Muddy River Radio Theatre to present light-hearted performance of 'HUCK' this weekend

Cast members of Muddy River Radio Theatre’s live radio play “HUCK” perform the lighthearted comedy based on Orson Welles’ radio adaptation of Mark Twain’s famous novel. The show will be performed on at 6 p.m. Saturday and at 2 p.m. and 5 p.m. Sunday, at the historic Planters Barn Theatre at 319 N. Main St. Pictured from left: Caleb Brookshire as Tom, Bob Yapp as Mark Twain, Jordan Hosmer as Huck, and W.T. Johnson as Jim.

HANNIBAL — Muddy River Radio Theatre will present their humorous performance of “HUCK” at 6 p.m. Saturday and at 2 p.m. and 5 p.m. Sunday, bringing a unique “live radio” atmosphere to the historic Planters Barn Theater at 319 N. Main. St.

Clark Cruikshank, who plays the Duke and several other roles in the hourlong performance, said the group performed once for the public in November 2016, with other showings taking place on riverboats with American Cruise Lines and the American Queen Company. He looks forward to performing at Planters Barn Theater, which was constructed in 1849 to serve as the livery stable for the Planters Hotel, which once stood in the parking lot facing Main St.

“It’s a really nice venue for this,” Cruikshank said. “It kind of has that ‘Old West’ feel to it.”

Richard and Pat Garey own the venue, and Cruikshank was delighted that the stage was remodeled with an overhead beam replacing a column that once bisected the stage. He said Richard Garey performs his one-man show, “Mark Twain Himself” in the venue.

Cruikshank reached out to Melissa Cummins, Tom and Becky coordinator, to see if past members of the program would like to join the performance. Past Tom Sawyers Michael Hark and Kason Bonvillian will perform during the Sunday matinee showing.

‘They’re doing a really great job, and we’re really happy to have them, too,” he said. “It’s sort of a further reach out to the community to cast them in the show.”

Cruikshank said several members of the cast play multiple roles, and he relishes how actors change their hat, voice or physical posture to signify a different character. He noted this was the style for radio broadcasts, and the performers will be telling jokes and doing radio ads as audience members come in.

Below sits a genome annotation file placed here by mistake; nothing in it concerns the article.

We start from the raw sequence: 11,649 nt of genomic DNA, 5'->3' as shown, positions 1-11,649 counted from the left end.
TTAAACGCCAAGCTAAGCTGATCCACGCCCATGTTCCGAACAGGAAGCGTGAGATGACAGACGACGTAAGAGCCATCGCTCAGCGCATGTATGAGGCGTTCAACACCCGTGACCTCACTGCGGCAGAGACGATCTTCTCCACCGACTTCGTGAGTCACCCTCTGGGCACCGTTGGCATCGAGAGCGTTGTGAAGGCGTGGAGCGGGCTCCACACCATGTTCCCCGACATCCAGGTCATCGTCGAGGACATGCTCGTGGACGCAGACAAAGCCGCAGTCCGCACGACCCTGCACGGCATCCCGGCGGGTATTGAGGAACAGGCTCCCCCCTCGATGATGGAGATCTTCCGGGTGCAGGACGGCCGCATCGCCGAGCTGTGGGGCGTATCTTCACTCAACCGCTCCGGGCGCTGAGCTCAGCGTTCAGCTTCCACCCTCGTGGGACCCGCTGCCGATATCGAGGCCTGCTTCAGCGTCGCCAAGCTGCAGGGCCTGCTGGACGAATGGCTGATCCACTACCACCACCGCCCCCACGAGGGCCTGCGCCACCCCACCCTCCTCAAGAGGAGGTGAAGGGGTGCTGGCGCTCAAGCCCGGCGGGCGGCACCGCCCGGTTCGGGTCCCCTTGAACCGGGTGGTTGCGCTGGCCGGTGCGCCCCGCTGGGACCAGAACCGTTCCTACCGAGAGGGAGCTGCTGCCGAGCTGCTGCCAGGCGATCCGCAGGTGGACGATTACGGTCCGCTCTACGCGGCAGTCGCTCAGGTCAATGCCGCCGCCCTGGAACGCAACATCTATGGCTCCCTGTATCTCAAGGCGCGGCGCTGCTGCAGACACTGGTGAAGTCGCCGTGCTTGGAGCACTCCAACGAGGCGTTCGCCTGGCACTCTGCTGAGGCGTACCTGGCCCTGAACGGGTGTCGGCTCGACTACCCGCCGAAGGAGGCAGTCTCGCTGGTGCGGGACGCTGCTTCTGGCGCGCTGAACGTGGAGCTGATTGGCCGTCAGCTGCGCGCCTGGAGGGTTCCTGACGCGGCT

“We’re going to try to make it feel as much like a radio broadcast as we can. Some people are confused when we say it’s a live radio play, because they expect that they are going to tune in on the radio and hear us. But we’re just doing it as if it were a radio broadcast,” he said, noting costumes reflect the time period and the character.

The ads and jokes set the tone as audience members arrive, encouraging them to laugh, cry and boo the villain if they would like.

“We want to get the audience involved in it, because the big difference between experiencing a television show or a movie and experiencing a live theater piece, is that feed of energy between the performers and the audience. And to a great extent, that makes every performance unique, because if an audience just sits there and doesn’t react, then the cast is not going to have a lot to react to and build upon,” Cruikshank said. “But when we can get the audience the audience involved and laughing and crying and shouting out and singing along, then it’s a much, much richer experience theater-wise.”

Jim Waddell, Mark Twain interpreter for the Mark Twain Museum, approached Cruikshank during the 2015 presentation of “It’s a Wonderful Life.” Waddell and Jack Moore said they would like to see more of the performances. Waddell found a one-hour version performed by Orson Welles on his radio program in the 1940s. They started with that program, and Cruikshank returned to Twain’s novel to make the focus mostly about Huck and Jim — “and their journey not only on the raft, but as two men who recognized each other’s humanity after they spend that time on the raft.”

Jim has wonderful stories to share, Cruikshank said, and there are many instances of Tom being a “know-it-all” without always knowing what he’s talking about. There are several funny moments of Jim or Huck shooting down something Tom said.

Cruikshank said Pap Finn is “a bit scary,” but he noted how Twain’s comedic approach presents some tough issues in a more palatable way. And he said it’s important to share the messages from the novel, noting how Twain’s work is being removed from some library shelves.

Cruikshank noted how he enjoys assembling a local group of actors and musicians, so audience members can see their friends, neighbors and co-workers demonstrating their skills on stage.

The cast includes Bob Yapp as Mark Twain, Jim Dewey as the King, Caleb Brookshier and Bonvillian as Tom, Jordan Hosmer and Hark as Huck and W.T. Johnson as Jim. Live music in the vein of the time period will be performed by Rob Ahrens and Dale McUmber-House.

Tickets for “HUCK” are available for $20 ($10 for students, teachers and librarians). Tickets can be reserved by calling the Planters Barn at 573-231-0021, visiting heritagestage.com/huck or by coming to the door a half-hour before the performance.

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